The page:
Business of Medicine


Improving Patient Payment at the Time of Service

By: Hoyt Toras, MPA, MHA
Executive Summary

As the number of high-deductible plans has increased, many patients are unable to pay higher medical bills associated with them. This means that healthcare organizations and practices need to prioritize improving their success rate in collecting on these bills. However, providers also need to be aware of the risks accompanying billing and collecting. 

Recommended Actions
  • Ensure that your practice is familiar with the changes to billing requirements established by the No Surprises Act.
  • Ensure that staff members remain courteous and respectful when dealing with patients, regardless of the number of times they contact the same patient about an unpaid bill.
  • Consider developing a script for staff members that covers what to say when discussing unpaid bills with patients. A script could make staff members more comfortable dealing with overdue accounts.

Collecting from patients is one of the more difficult aspects of medical practice management. But few medical practices will survive without collecting a high percentage of amounts due from patients, whether they are insured or not.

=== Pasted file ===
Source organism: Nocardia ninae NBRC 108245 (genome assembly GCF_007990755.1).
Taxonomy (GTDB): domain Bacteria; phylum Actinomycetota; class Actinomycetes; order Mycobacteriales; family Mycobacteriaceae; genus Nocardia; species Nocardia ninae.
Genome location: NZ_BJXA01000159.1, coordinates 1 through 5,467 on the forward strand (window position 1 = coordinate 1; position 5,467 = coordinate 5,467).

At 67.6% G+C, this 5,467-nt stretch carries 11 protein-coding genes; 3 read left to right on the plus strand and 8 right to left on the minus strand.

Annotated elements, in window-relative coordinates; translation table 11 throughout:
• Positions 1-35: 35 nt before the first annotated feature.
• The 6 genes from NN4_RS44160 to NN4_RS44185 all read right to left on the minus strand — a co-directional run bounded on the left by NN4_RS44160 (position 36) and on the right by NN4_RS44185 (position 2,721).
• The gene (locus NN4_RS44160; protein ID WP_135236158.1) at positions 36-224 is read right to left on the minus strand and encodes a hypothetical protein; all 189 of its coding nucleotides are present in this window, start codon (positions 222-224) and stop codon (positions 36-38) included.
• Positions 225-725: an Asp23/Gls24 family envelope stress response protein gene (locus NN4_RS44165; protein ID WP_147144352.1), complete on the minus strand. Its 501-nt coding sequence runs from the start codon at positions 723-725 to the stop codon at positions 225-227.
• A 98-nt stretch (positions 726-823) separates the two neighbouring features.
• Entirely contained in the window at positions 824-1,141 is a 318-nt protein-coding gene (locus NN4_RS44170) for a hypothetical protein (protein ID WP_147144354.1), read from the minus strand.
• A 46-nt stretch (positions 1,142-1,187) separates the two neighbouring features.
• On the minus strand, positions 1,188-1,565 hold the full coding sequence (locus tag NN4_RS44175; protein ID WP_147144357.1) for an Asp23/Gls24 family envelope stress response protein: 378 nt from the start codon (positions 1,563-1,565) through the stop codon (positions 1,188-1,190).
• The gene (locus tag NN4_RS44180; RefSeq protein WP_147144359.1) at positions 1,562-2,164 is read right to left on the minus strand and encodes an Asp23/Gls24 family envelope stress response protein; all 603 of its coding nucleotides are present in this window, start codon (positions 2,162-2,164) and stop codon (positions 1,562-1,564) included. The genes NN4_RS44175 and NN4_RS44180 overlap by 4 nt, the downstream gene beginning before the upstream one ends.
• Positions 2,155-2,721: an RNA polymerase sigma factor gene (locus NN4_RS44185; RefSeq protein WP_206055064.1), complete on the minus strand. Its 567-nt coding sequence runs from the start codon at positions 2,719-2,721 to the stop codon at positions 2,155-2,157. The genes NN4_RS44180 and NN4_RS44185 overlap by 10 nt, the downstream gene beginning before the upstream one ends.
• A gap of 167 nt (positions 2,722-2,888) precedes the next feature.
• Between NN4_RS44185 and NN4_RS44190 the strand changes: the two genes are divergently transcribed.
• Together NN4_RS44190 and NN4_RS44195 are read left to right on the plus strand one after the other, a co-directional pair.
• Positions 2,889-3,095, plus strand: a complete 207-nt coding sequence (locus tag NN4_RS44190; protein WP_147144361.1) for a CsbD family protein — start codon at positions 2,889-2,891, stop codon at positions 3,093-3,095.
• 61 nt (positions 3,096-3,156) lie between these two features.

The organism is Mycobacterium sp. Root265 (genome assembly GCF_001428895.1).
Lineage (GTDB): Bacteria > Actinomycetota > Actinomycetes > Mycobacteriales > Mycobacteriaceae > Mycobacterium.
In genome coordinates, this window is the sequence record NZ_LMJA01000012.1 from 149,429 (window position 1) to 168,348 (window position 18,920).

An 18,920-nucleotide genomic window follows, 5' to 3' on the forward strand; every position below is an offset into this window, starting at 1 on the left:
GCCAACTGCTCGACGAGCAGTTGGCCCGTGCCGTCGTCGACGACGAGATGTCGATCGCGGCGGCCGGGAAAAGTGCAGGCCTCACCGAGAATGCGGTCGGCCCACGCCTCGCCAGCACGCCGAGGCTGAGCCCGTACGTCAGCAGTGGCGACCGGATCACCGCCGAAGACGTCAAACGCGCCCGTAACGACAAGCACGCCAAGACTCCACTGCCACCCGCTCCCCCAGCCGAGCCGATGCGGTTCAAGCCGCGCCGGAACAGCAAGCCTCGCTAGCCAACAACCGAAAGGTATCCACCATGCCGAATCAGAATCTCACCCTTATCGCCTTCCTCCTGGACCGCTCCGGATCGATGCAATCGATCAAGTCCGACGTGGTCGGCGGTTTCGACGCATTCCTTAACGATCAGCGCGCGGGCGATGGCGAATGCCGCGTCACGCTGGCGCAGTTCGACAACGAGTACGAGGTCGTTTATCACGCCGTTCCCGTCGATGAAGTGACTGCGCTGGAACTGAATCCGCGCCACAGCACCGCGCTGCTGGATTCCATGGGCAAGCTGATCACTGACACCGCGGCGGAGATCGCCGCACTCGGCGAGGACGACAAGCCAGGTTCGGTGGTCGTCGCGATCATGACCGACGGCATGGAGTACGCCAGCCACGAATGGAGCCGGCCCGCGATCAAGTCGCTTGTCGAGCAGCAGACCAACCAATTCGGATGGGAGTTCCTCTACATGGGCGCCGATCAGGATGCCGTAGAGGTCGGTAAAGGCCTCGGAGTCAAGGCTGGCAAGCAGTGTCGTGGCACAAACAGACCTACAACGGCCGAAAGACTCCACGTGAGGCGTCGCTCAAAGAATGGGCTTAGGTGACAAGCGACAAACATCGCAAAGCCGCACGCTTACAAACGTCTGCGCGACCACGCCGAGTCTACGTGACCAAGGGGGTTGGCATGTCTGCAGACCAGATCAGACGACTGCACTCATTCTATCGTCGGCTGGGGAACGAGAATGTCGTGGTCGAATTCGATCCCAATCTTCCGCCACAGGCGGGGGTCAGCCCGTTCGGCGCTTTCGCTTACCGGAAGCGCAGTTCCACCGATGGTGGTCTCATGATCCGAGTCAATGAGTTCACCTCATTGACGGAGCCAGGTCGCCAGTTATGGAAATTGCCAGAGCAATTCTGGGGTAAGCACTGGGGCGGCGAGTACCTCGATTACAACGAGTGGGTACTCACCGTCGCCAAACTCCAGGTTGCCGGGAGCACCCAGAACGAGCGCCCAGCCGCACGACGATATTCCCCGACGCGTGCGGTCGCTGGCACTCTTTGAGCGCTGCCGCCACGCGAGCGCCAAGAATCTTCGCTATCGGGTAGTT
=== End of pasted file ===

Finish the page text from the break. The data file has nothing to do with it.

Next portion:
Medical practices must make a concerted effort to collect copayments, coinsurance, deductibles, amounts for services not covered by insurance and charges to uninsured patients. The reimbursement rates that third-party payers allow take into account what medical practices collect from patients. Today’s high deductible health plans mean patients are less likely to satisfy their deductibles until well into the plan year.

The best ways to ensure that your medical practice collects patient payments is to:

  • Verify insurance
  • Estimate the patient’s responsibility
  • Collect as much of that as possible before, or just after, medical services are provided
  • Provide a number of payment options to make it easy for patients to pay
  • Establish an effective program to collect amounts that patients cannot pay at the time of service
  • Monitor the success of collection efforts[1]